Disruption on cards as 17,000 teachers take action
Published 24/09/2013 | 04:00
PARENTS face major disruption from next week as 17,000 teachers roll out plans to either cut classes or cancel meetings.
Parent-teacher appointments and other gatherings concerned with school planning will be hit by a ban on meetings outside school hours as part of the industrial action announced by the Association of Secondary Teachers' Ireland (ASTI).
Meetings with parents of thousands of sixth-year students preparing for the Leaving Certificate next June could be the first casualties.
The ban on meetings is one of a number of actions, starting from October 2, unveiled by the ASTI after members rejected the Haddington Road Agreement on pay and productivity.
While there is no suggestion of work stoppages at the moment, their programme of protest could cause considerable disruption to schools in the short to medium term.
Education Minister Ruairi Quinn will discuss the matter with cabinet colleagues today.
ASTI's standing committee has also banned attendance at teacher-training courses, including those for the new-style Junior Certificate, and members are instructed to refuse to fill in for vacated middle-management posts.
Their action will affect about two-thirds of the 730 post-primary schools – the ones traditionally run by the religious and those in the community and comprehensive sector.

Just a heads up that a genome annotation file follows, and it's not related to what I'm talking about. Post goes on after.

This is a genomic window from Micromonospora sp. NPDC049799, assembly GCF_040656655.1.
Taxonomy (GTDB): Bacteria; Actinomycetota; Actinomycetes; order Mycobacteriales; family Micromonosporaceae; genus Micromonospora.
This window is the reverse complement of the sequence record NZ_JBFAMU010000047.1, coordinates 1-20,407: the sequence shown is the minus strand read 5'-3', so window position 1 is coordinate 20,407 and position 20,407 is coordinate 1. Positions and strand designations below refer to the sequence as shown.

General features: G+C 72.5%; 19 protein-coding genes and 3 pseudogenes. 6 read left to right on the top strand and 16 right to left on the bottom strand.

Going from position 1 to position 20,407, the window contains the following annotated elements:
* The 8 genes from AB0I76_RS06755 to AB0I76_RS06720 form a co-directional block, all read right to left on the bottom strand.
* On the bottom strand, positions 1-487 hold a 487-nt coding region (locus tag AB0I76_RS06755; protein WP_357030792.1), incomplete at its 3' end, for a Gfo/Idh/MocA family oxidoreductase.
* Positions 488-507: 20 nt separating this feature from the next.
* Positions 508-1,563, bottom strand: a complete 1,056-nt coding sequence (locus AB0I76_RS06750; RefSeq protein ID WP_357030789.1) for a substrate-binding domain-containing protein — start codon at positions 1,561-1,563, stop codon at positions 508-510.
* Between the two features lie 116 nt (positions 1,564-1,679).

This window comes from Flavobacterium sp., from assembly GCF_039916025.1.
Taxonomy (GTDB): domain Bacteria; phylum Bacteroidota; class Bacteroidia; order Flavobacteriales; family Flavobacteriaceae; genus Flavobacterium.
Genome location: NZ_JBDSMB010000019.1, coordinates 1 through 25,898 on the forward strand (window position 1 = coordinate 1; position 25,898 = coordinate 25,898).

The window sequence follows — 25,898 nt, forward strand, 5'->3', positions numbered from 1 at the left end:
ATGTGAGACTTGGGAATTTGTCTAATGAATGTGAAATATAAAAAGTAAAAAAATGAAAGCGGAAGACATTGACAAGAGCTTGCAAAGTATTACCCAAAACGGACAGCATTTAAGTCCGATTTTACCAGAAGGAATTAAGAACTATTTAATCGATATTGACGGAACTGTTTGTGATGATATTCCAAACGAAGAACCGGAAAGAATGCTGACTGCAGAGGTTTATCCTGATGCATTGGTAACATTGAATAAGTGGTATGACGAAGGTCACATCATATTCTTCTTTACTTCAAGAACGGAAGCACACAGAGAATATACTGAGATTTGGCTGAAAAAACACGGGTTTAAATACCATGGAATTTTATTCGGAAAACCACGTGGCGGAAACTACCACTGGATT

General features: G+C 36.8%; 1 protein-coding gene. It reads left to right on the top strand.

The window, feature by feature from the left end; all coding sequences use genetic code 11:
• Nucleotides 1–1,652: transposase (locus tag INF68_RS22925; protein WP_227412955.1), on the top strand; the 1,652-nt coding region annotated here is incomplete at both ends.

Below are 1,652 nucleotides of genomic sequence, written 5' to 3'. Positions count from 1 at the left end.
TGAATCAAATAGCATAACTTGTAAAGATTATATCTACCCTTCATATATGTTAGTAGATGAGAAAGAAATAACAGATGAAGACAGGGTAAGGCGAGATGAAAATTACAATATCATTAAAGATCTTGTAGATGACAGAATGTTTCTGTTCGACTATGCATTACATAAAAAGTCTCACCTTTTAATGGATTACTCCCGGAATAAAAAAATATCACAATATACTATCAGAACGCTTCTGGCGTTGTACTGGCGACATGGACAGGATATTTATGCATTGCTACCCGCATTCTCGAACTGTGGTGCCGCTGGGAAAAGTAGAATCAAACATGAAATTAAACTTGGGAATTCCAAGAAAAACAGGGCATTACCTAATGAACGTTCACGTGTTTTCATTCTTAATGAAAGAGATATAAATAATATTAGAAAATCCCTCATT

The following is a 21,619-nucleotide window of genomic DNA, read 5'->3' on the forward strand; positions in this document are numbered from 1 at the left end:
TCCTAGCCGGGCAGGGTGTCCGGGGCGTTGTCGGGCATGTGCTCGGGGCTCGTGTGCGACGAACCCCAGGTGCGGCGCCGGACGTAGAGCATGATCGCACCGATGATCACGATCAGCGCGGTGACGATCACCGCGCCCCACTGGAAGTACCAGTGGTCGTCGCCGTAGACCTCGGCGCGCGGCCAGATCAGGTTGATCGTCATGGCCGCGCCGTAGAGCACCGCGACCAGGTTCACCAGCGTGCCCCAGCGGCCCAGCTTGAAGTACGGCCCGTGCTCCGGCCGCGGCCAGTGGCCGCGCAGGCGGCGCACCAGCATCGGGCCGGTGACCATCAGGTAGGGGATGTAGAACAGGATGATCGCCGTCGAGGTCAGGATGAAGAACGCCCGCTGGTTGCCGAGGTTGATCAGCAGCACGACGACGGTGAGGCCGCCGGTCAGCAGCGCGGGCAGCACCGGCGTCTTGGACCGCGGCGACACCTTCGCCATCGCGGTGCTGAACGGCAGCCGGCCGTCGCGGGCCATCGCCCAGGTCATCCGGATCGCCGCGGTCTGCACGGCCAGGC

The ASTI stands alone in opposition to the Haddington Road pact.
The Irish Federation of University Teachers (IFUT), the last public service union to announce a ballot result on the agreement, has voted 62-38 in favour.
The ASTI has taken a harder line than expected in its initial response.
Observers had thought that it would withdraw from the 33 extra hours a year conceded under the Croke Park Agreement, the precursor to Haddington Road.
But the ASTI is also pulling out of a previous deal, allowing for a number of parent-teacher and other meetings to be held half-in and half-out of school hours.
It means that if these meetings are to go ahead they must happen within school hours, which would involve cancelling classes and, perhaps, sending pupils home early as well as forcing parents to get off work to attend.
The alternative is to cancel the meetings.
Typically, meetings with parents of Leaving Certificate students get under way in early October, which puts them first in the firing line.
Ferdia Kelly of the Joint Managerial Body (JMB), representing about 380 post-primary school managements, said it was their hope that teaching and learning would not be disrupted.
ASTI General Secretary Pat King said while teachers were anxious not to disrupt their students' education, ASTI members had voted by a two-to-one majority in favour of industrial action.
The Irish Second-Level Students' Union (ISSU) called on the Government and ASTI representatives to re-enter negotiations to avoid the occurrence of industrial action.
ISSU president Mark Caffrey said: "One way or another, a resolution will be reached at some point.
"We know from talking to students that they will already be worried about how industrial action could ultimately affect their exam results."
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